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Solar Power Tax Exemption Will Be On Florida Ballot

by Jake Richardson (cleantechnica.com) March 16, 2016

solar roof top system 01

Florida House Joint Resolution 193, Solar or Renewable Energy Source Devices, recently passed the Florida Senate unanimously. “We have given the people of Florida an opportunity to have a voice on solar. If approved by the voters, we have an opportunity to become a leader in solar and bring thousands of jobs to this state. I am confident that the voters will approve this amendment with overwhelming support,” said Senator Jeff Brandes (R-St. Petersburg). 

As a result of its passing, the proposed amendment to the state constitution will be on the August 30th state primary election ballot, and if Florida voters approve of it it will become law. If that happens, solar or renewable energy installed on commercial or industrial properties will be exempt from property tax. Additionally, it would abate ad valorem taxation.

Senator Jeff Brandes (R-St. Petersburg), Representative Ray Rodrigues (R-Fort Myers), and Representative Lori Berman (D-Boynton Beach) are the resolution’s sponsors, so it was a bi-partisan effort.

Some supporters of the resolution are:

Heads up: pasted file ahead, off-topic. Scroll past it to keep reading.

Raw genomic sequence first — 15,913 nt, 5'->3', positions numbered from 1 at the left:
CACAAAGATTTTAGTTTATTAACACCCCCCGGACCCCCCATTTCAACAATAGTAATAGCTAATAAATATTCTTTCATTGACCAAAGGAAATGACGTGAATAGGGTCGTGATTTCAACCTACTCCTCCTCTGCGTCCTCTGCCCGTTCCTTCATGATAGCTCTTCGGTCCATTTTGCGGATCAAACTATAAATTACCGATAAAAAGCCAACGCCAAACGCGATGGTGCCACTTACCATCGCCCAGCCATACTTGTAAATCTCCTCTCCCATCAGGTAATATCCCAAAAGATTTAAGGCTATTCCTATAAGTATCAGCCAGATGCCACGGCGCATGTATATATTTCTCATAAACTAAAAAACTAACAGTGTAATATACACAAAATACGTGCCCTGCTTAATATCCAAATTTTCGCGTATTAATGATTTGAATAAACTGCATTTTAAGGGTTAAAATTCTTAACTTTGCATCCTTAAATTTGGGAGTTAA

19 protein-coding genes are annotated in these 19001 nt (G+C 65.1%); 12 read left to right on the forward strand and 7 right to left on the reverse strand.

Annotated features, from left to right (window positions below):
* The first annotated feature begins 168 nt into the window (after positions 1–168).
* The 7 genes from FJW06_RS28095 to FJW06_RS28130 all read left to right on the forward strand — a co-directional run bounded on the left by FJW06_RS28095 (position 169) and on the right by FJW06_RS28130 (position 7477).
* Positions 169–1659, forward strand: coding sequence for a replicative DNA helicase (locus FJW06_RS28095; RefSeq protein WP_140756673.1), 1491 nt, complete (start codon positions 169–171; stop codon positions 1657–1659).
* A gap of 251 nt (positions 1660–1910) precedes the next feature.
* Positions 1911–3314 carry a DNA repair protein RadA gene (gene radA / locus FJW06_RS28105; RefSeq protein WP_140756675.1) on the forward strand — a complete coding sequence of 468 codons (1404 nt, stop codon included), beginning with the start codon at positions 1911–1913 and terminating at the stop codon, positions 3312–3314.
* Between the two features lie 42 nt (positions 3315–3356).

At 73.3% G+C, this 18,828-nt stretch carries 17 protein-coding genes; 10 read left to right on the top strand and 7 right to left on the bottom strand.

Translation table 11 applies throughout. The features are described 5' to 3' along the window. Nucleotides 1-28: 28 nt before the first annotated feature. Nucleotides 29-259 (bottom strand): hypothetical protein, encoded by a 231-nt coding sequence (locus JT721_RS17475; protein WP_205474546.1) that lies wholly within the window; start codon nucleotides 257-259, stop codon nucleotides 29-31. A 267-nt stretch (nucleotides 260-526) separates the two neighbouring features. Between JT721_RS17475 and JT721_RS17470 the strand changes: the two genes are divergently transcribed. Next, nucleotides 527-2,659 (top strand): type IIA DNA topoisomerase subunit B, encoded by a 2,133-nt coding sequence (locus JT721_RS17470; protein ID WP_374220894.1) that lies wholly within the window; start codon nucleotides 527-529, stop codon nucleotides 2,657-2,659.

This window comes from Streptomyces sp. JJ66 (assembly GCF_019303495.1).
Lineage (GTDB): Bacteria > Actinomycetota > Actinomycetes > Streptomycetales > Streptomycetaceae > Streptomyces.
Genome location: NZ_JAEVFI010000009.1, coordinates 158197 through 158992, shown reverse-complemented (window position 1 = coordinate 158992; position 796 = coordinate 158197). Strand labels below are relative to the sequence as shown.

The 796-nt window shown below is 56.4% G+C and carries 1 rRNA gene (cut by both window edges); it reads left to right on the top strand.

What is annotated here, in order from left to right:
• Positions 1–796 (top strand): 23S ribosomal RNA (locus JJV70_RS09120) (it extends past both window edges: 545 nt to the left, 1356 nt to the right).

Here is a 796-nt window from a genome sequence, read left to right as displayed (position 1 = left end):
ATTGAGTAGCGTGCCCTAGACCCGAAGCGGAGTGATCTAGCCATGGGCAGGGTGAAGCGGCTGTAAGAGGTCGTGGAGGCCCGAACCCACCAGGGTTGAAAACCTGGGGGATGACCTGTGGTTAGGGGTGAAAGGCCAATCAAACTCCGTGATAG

Florida Solar Energy Industries Association
Southern Alliance for Clean Energy
The Nature Conservancy
Christian Coalition
Conservatives for Energy Freedom
Florida Retail Federation
Florida Restaurant & Lodging Association

“We applaud and thank Senator Brandes and Representative Rodriguez for their leadership on this legislation which will give Florida citizens an opportunity to weigh in directly on expanding solar energy across the state,” stated Trish Fields, Vice President, State Partnerships and Strategic Engagement at AEE.

Everyone knows Florida has plenty of sunlight, so it could be a solar power leader, though it has yet to capitalize on this abundant, free, and natural resource. Florida also has plenty of rooftops which are currently empty, so there is plenty of space available for solar power systems without having to use land.

According to the Solar Energy Industries Association, there are about 6,000 solar jobs currently in Florida, but that number could be expanded if more favorable solar laws are passed.

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